Many companies have established milestones and believe they have process. For traditional sellers, however, this is analogous to giving a destination without a map or directions and occasionally asking if they are going the right way. To chart a different course, it will be necessary to establish some definitions that we can build on:
Process: A defined set of repeatable, interrelated activities with outcomes that feed another activity in the process. Each outcome can be measured, so that adjustments can be made to the activities, the outcomes, or the process itself.
Sales process: A defined set of repeatable, interrelated activities from market awareness through servicing customers that allows communication of progress to date to others within the company. Each activity has an owner and a standard, measurable outcome that provides inputs to another activity. Each result can be assessed, so that improvements can be made to (1) the skills of people performing the activities and/or (2) the sales process.
Sales pipeline milestones: Measurable events that take place during a sales cycle that enable sales management to assess the status of opportunities for the purpose of forecasting. Ideally, most of these milestones are (1) objective and (2) auditable.
Sales funnel milestones: Measurable events that take place on specific opportunities that enable sales management to assess the quality of selling skills and the quantity of activity needed at the salesperson level. Again, these milestones are (1) objective and (2) auditable.
Because of the predominant perception that selling is more art than science, few companies have sales processes that traditional sellers can execute. We believe that this deficiency is the single most significant factor contributing to the disappointing results achieved with sales force automation (SFA) and customer relationship management (CRM) systems. As suggested in the above definitions, the chances of building and sustaining an executable and therefore successful sales process are slim in the absence of the following prerequisites:
Customer Focused Selling skills
SFA and CRM systems are among the most common sales-process management techniques today. The allure of these SFA and CRM systems is that they supposedly give companies better control over their sales efforts, culminating in more accurate forecasting. But most companies attempting to implement SFA or CRM have had only one of these six components in place—the pipeline milestones—and even this tends to be updated based mainly on the opinions of salespeople.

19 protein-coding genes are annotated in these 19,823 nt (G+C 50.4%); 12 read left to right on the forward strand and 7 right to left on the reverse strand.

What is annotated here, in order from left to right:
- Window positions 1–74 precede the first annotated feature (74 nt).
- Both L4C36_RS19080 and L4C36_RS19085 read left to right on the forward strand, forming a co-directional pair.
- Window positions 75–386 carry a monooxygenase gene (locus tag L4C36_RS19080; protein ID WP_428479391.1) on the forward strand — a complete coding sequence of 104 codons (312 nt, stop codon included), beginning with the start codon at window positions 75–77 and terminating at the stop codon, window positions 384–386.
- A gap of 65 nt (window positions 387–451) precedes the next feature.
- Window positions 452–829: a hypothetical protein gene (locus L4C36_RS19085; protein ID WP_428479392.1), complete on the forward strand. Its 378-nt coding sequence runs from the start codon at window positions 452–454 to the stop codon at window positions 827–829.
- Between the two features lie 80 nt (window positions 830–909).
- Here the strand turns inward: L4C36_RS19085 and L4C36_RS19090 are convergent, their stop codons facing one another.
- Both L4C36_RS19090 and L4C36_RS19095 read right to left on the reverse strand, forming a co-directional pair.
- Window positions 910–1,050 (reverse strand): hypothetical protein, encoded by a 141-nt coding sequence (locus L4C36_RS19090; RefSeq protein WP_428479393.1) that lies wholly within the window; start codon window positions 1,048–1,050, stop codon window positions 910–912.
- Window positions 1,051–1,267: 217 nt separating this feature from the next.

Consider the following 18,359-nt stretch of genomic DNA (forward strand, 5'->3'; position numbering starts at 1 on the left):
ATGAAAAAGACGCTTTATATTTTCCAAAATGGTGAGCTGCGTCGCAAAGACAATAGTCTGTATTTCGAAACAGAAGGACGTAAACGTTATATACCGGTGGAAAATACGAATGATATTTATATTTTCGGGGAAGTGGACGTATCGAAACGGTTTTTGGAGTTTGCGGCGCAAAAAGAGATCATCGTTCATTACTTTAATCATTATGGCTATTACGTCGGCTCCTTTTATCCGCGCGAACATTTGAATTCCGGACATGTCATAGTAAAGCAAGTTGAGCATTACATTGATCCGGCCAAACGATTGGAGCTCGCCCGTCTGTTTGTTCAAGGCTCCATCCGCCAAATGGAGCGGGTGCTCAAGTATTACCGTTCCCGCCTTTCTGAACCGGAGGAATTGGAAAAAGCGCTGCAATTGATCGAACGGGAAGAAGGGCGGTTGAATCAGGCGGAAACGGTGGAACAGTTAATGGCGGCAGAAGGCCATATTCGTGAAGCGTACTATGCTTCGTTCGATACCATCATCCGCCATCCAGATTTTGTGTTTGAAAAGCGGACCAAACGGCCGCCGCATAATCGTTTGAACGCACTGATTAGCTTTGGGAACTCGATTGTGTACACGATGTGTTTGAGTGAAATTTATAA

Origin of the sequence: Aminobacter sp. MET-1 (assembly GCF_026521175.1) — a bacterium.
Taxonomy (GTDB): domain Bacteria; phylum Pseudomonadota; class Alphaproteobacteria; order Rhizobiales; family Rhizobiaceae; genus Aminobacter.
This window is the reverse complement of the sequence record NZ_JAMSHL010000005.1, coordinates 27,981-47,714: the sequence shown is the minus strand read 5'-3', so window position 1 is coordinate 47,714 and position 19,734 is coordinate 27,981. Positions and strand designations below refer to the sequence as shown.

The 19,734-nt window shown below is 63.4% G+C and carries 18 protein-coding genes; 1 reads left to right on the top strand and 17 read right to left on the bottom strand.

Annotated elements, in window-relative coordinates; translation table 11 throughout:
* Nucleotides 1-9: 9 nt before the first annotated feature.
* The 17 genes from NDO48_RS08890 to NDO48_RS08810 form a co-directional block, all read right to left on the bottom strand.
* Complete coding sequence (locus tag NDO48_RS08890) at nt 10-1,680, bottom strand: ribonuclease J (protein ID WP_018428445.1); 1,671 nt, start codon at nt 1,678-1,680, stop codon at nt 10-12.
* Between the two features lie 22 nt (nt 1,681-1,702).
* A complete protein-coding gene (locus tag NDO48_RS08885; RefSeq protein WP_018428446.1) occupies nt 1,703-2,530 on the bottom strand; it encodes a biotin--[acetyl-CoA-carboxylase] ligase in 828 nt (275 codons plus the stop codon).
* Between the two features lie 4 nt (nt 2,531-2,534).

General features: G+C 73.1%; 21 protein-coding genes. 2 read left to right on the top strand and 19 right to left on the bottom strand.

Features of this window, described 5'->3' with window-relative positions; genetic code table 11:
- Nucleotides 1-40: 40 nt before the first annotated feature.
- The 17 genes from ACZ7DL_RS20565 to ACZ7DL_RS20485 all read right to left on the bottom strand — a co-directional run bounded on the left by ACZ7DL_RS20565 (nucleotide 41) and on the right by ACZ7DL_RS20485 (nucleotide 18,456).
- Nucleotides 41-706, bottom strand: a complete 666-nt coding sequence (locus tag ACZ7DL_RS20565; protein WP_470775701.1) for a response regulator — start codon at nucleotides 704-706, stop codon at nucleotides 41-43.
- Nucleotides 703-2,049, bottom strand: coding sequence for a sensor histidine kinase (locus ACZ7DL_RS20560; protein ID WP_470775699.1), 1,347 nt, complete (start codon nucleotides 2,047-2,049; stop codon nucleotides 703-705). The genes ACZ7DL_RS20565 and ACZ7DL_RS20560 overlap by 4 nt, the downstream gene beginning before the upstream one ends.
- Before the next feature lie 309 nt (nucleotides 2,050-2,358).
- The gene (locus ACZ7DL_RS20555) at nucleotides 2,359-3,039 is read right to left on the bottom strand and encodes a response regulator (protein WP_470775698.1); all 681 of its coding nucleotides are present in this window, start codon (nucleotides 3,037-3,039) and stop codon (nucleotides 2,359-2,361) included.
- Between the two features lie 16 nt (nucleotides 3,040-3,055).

We'd like to drill down further into three of the remaining five areas with two goals in mind: (1) defining the component and (2) offering suggestions as to how to fill any voids that may exist. Then, later in this chapter, we'll return to the pipeline milestones.
We've already introduced this idea. What is the "code" that allows the traditional salesperson to become more customer-focused? What constitutes success, and how can more people achieve it?
We should point out at this juncture that most companies have more than one sales process. For example, the selling activities will vary when selling major accounts, national accounts, mid-size accounts, add-on business, professional services, contract renewals, and so forth. Most people quickly realize that one size does not fit all; in fact, it can be a recipe for disaster to impose a single sales process on all sales. (Salespeople are fully within their rights to complain about being asked to kill a mosquito with a cannon.) Later in this chapter, we will address how to handle these different types of sales.
The majority of the input to SFA/CRM systems consists of salespeople's opinions of the outcome of sales calls they make. By definition, this input is subjective and variable. Compounding the problem is the fact that the positioning of offerings falls almost exclusively on the shoulders of individual salespeople.
Consider how odd this situation is in the larger context of a business enterprise. How many other functional groups get to make this kind of report on their work, without fear of contradiction? How many other numbers that are critically important to the corporation have so much subjectivity built into them?
As noted above, many companies have defined milestones—that is, clearly identified steps in a sell cycle that are used to determine where the company stands vis-à-vis a given opportunity. But asking traditional salespeople to tell what milestones they have achieved invites them to provide the answer they think their manager wants to hear, and in some cases do so in order to secure their position for another quarter. Unless or until milestones have components specific to job title and business goal that can be audited by someone other than the salesperson, input will continue to be variable. More on this topic later in the chapter.